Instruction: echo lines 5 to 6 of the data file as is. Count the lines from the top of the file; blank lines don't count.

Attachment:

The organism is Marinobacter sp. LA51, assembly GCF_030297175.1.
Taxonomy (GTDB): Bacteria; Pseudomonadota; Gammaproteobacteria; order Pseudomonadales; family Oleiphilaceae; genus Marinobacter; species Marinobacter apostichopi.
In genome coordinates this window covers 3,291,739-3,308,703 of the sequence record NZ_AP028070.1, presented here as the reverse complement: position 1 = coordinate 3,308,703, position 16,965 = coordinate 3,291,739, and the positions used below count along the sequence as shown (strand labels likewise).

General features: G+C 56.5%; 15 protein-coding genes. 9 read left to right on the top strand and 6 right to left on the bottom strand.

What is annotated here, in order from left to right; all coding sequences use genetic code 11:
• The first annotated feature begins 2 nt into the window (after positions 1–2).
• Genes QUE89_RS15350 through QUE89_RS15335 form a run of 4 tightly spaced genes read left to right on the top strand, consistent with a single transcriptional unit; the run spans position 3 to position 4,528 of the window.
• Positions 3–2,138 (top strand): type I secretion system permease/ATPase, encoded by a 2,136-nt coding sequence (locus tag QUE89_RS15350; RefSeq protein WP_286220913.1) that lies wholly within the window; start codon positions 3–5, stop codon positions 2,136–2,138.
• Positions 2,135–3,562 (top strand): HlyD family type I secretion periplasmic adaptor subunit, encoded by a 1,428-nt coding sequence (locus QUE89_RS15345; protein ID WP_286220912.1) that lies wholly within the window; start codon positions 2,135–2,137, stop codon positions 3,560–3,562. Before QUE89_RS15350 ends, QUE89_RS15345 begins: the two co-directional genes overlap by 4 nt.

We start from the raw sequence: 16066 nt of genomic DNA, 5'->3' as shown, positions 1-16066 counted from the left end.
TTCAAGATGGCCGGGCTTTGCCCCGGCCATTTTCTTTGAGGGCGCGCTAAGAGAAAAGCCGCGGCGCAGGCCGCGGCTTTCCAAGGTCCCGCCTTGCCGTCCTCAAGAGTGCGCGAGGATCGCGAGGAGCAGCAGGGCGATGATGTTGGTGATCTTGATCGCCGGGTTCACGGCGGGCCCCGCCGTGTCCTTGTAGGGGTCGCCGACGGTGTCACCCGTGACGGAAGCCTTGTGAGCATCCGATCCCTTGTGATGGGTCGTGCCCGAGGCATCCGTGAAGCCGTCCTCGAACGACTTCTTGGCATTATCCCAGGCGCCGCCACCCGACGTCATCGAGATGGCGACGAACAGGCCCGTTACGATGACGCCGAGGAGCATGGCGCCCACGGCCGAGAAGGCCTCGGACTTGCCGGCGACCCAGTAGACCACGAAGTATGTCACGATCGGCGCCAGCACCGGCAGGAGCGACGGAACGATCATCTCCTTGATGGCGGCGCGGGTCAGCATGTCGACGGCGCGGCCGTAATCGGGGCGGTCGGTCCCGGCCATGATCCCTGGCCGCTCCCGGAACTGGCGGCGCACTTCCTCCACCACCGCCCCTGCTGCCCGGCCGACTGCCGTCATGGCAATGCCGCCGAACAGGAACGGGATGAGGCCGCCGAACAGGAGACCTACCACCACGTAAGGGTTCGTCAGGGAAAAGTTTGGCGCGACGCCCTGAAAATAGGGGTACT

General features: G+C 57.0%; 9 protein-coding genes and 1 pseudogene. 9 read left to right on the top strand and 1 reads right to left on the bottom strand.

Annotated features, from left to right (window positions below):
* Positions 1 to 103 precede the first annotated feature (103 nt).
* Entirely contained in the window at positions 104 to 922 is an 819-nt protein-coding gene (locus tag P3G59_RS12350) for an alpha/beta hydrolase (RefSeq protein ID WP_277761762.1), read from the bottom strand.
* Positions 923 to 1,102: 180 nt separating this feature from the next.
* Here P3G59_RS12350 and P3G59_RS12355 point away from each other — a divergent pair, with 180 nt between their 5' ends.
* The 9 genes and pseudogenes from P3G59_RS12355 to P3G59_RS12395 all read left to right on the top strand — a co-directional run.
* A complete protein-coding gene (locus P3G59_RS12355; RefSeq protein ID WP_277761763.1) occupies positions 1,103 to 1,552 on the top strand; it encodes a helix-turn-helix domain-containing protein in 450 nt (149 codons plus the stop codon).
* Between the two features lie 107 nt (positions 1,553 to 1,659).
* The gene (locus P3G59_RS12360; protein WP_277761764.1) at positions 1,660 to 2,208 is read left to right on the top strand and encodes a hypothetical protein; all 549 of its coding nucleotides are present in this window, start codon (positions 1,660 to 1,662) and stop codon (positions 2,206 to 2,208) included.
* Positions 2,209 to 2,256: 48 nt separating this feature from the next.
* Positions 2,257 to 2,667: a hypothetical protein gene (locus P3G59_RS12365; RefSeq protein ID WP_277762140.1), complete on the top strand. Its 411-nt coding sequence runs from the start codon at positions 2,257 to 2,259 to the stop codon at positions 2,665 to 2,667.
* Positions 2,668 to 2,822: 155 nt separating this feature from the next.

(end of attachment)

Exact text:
What is annotated here, in order from left to right; all coding sequences use genetic code 11:
• The first annotated feature begins 2 nt into the window (after positions 1–2).